I love control from a tennis racket, so the Babolat Pure Control Tour should be something that is right up my alley. The specs don’t really point to the same thing though. I tend to prefer a racket with a big swing weight over actual weight, and the Pure Control Tour has a relatively low swing weight of 317g despite being 320g unstrung.

This should mean the Pure Control Tour has very good maneuverability, with a 7PT head light balance encouraging you to swing through the ball. With this version, Babolat has introduced a new Flex-Carbon material which should increase the racket’s flexibility, allowing you to comfortably absorb power and redirect it with control.

I’d normally expect a racket that is geared towards control to have a bit bigger swing weight than the Babolat Pure Control Tour. I just feel that the extra weight on contact means the racket stays more stable in your hand, allowing you to get a more precise contact. But obviously, Babolat have gone for a slightly different set up with this racket which should blend control with maneuverability.

This stick has the look of a classic Babolat, with a very similar color scheme to the Pure Drive, just with some red instead of blue and it looks like a no-messing tennis tool. If you’ve read any of my other reviews, you’ll probably know that I babble on about control being the most important quality of a racket for me, so I was pretty interested to see how the Pure Control Tour would match up with my game.

When warming up with this racket, the headlight balance became very noticeable, with much of the weight being centered in the grip. This makes the Pure Control Tour feel quite a bit lighter than 320g and makes the racket very easy to whip back and forth, generating good racket head speed.

If you’re looking to develop your swings a bit and want something that is extremely maneuverable but not super pingy, then the Pure Control Tour has excellent feel; and for a 320g racket is very comfortable.

I found that it would suit someone who loves to play a bit of defense and play on the counter-attack. You’re going to have to keep striking through the ball with this frame, but what it will give you is excellent control and wonderful feel in difficult situations.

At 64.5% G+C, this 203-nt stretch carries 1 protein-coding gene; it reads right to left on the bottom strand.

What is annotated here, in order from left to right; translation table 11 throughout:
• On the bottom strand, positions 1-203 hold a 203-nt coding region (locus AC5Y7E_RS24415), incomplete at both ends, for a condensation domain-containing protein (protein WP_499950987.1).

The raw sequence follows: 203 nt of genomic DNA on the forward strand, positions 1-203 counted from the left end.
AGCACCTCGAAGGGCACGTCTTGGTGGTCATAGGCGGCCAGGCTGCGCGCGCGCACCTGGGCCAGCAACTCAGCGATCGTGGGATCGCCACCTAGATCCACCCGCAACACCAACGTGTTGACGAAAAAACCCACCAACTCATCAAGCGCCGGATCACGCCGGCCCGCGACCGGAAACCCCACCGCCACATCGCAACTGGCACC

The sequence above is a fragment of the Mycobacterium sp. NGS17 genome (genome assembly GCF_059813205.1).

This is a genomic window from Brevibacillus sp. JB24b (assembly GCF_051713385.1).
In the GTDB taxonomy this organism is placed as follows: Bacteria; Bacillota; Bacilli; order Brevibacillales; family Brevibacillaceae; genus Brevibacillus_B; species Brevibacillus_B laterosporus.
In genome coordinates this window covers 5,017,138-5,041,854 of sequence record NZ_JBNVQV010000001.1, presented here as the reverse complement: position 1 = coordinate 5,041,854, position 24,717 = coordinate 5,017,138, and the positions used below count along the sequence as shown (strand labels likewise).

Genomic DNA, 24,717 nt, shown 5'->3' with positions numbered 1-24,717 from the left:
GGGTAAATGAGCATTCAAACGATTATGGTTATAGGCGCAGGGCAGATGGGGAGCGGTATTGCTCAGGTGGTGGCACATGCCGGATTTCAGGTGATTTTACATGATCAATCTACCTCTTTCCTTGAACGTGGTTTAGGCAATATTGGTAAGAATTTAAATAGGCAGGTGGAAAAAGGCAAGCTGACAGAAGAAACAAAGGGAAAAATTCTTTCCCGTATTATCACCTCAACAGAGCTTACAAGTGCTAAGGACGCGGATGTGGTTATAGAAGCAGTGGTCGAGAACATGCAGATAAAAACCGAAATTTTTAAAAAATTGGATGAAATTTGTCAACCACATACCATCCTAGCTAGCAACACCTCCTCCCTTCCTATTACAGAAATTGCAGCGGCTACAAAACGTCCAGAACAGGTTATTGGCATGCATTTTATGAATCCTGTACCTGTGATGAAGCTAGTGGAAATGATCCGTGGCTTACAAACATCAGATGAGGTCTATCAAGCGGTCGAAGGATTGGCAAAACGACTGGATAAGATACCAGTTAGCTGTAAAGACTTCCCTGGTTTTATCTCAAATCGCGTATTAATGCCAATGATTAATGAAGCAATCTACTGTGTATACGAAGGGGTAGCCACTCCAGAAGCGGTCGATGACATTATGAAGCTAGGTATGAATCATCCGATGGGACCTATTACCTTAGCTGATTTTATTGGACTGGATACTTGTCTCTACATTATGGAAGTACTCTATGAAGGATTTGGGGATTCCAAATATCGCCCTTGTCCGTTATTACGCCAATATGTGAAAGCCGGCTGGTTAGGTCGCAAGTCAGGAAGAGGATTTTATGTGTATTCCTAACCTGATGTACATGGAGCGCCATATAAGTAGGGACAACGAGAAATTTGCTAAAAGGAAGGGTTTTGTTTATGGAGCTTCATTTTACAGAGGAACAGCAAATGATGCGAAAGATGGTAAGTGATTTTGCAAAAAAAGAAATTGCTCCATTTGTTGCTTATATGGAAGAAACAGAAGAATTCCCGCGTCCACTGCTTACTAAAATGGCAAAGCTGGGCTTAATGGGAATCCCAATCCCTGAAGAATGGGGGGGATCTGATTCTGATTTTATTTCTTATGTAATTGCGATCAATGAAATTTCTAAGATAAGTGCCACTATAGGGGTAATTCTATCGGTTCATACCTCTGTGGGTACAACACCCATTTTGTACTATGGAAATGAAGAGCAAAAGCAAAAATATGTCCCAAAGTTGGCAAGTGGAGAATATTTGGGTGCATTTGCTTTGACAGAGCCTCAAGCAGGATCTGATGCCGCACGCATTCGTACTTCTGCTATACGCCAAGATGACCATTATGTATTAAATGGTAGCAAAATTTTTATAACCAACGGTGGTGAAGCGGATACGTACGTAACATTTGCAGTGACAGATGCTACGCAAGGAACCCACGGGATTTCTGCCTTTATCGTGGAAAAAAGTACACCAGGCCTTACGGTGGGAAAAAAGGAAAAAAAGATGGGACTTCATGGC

For the aggressive baseliner or big server, I think it just lacks the pop that most of us would seek. But if you love to absorb power and wait for your opportunity to strike then this racket is perfect. Another big plus is the ability to make passing shots with unerring accuracy, so it didn’t take me long to work out that this racket would be great for a counter puncher.

I definitely don’t have the patience to play counter-attacking tennis, so I didn’t try that out, but instead, gave it a test with my blend of leftie craftiness (or annoyingness as right-handers see it) and all-out attack.

 

Groundstrokes – 7/10

 

The first thing I noticed with the Babolat Pure Control Tour racket on the backhand side was that I kept leaving every ball short and was really struggling for depth. You do get great feel from this racket, but it seems like you’re swinging hard and the ball isn’t going anywhere.

I had much more success with the slice, where I felt I could keep the ball low and put my opponent under pressure whilst moving him around the court. Yet every time I tried the topspin shot, I’d drop the ball short.

Obviously, it takes time to adjust to even a slightly different racket, but I couldn’t help but feel this racket was severely short of some swing weight, especially for a ‘tour’ racket.

I’m going to be a little harsh on the Babolat Pure Control Tour (sorry Babolat) and compare it to the Babolat Pure Strike, because that is seen as an incredible control racket as well, and the Pure Strike offers so much more.

I was trying to think of people who would prefer the Pure Control Tour over the Pure Strike and I was again brought back to the counter puncher. Perhaps they would appreciate the lower swing weight of the Pure Control allowing them to conserve energy and wait for the right moment to change the pace of the point.

Things did get a little better on the forehand side, as I felt like I have a perfect shot on this side to get the most out of the Babolat Pure Control Tour. I generate a ton of natural power and spin on this side, and so I did really enjoy the control aspect and the excellent feel. That being said, I feel I get all of that from the Pure Strike, but with the Pure Strike you get the advantage of some solid swing weight to go with it.